"Flipping" out in Nursing!

Submitted by Erika Aguirre on

Nursing is challenged by requiring an extremely intense curriculum to be delivered to students in a very short amount of time. A solution the nursing department adopted in Fall 2012 to alleviate this problem is "Flipping" the classroom! "Flipping" is a new innovative teaching style that parallels with EMCC Learning College Guiding Principles. The students are given lectures and power point slides in the form of a video to be viewed before class and in-class time is devoted to exercises, case studies and discussions. By having this preparation, classroom activities enable the instructor to facilitate the analysis, synthesis and evaluation of assigned content. Based on student feedback, this shift in teaching style has become very well received by EMCC Block 1 & Block 2 nursing students. Additionally, upon assessing the implementation of it in Block 1 Nursing curriculum, there was an improvement by 9% in exit scores (HESI) from Fall 2011 to Fall 2012. "Flipping" is now the preferred mode of instruction.

Attached is more rationale for "Flipping."

Completed Full Cycle
Course Number
NUR 151
NUR 171
NUR 251
Attachment Size
flipping-rationale.docx 19.04 KB
Assessment of the Month
Average: 5 (8 votes)


Marianne Smith Mon, 04/15/2013 - 1:59pm

There is a lot of information out there on the flipped classroom model, with the pros being the ability to devote classroom time to interactive case studies and discussion rather than introducing new material.  Students become "responsible for their own learning", and are much better prepared to defend and critique arguments using analysis and synthesis skills instead of simply understanding what is presented. Two questions I think need to be considered when flipping classrooms are:

  1. Do all students have equal access to the technology to do this?
  2. What happens when a majority of classes are flipped and students need to watch videos from all of those classes? 

Do you have any ideas or any feedback from your students on these questions?

Peter Turner Tue, 04/16/2013 - 7:57am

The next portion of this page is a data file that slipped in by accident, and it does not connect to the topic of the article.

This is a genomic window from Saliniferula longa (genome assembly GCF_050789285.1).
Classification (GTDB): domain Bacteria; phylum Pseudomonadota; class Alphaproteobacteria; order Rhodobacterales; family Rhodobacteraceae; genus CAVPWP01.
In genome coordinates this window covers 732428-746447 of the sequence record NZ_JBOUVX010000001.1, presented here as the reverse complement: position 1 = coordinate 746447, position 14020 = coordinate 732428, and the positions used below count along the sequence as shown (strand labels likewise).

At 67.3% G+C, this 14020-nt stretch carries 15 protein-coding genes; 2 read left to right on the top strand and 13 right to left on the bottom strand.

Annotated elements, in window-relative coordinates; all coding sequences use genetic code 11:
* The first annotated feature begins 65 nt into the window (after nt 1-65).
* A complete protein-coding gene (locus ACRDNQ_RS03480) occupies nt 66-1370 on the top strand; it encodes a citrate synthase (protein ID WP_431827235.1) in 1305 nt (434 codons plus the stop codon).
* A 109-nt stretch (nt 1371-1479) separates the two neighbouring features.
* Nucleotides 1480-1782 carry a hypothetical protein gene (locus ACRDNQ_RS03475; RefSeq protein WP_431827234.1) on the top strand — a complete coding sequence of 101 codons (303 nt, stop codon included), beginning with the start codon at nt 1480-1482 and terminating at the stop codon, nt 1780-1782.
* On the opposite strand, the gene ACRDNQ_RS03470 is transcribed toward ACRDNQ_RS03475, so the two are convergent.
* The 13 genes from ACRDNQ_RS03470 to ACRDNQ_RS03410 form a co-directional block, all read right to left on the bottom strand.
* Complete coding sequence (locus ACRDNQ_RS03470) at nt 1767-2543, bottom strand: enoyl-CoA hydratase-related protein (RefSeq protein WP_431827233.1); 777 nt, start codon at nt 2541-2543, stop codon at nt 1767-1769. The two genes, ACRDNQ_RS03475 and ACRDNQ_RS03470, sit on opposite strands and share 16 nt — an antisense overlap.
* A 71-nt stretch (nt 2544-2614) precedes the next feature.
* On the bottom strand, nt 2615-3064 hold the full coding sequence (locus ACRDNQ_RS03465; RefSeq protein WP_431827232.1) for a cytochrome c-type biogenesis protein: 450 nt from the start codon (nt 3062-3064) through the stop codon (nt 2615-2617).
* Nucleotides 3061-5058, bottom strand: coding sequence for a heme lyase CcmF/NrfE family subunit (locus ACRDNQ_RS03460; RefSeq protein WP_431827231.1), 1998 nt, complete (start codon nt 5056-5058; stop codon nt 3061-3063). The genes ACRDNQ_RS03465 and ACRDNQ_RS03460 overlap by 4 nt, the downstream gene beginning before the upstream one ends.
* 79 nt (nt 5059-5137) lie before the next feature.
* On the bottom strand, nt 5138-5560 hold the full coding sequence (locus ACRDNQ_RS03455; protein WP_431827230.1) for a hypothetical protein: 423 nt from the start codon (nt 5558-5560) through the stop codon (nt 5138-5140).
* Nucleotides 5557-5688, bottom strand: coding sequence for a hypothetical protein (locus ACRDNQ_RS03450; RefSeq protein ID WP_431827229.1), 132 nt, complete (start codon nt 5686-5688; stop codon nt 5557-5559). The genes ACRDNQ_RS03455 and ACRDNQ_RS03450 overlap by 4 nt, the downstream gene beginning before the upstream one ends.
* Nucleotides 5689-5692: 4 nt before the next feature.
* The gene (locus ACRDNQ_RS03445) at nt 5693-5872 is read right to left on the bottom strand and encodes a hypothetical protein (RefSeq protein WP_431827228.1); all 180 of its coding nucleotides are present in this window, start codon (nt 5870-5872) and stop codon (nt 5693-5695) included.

Well done, Erika! I applaud you for trying out a new method, measuring its implementation, and drawing a conclusion to continue with the new based on assessment data. You have truly "closed the loop!" In addition to the questions Marianne posed above, I would add "How do you hold students accountable for their out-of-class assignments?" That is, how do you know that they have done the assignment prior to entering the class? I look forward to your feedback!

Erik Huntsinger Tue, 04/16/2013 - 1:09pm

Erika, I'm glad that you have seen such a dramatic increase in exam scores based on this change.  I think this is a much better use of class time than straight lecture, and it is clear the students are getting more from it.

Karen Shively Tue, 08/13/2013 - 11:19am

What a great way to engage students. I love that lectures can be accessed on the go and that students come to class prepared to discuss and debate material and ideas. Thanks!

John Bradley Tue, 08/13/2013 - 11:23am

Enlightened. Have had all content online for years as a way to make it possible for students to keep up if miss class. Never occurred to expect people to know content before class.

Valerie Akuna Tue, 08/13/2013 - 11:23am


  • this CATS introduces the concept of "flipping"  many instructors are not familiar with this concept.
  • This concept is particularly worth considering for more demanding programs
  • Incorporates many hybrid design principals.
James Cerven Tue, 08/13/2013 - 11:38am

The idea that the students can access the lesson information prior to class should enable them to increase their performance on assignments and increase student engagement while learning about the material. This should increase their retention of the material to use in other class assignments.  Plus allowing students to work collaboratively should increase their work place skills.  Great job!

Kanina McDonald Thu, 10/24/2013 - 3:20pm

We continue to use Flipping in nursing, but have found VoiceThread works a bit better instead of Vimeo. VoiceThread allows the students to comment on the lecture and ask questions. VoiceThread notifies the instructor, then we can go back and answer the individual as well as the class at the next lecture. Students continue to improve their quiz scores and apply the information in the classroom or clinical setting.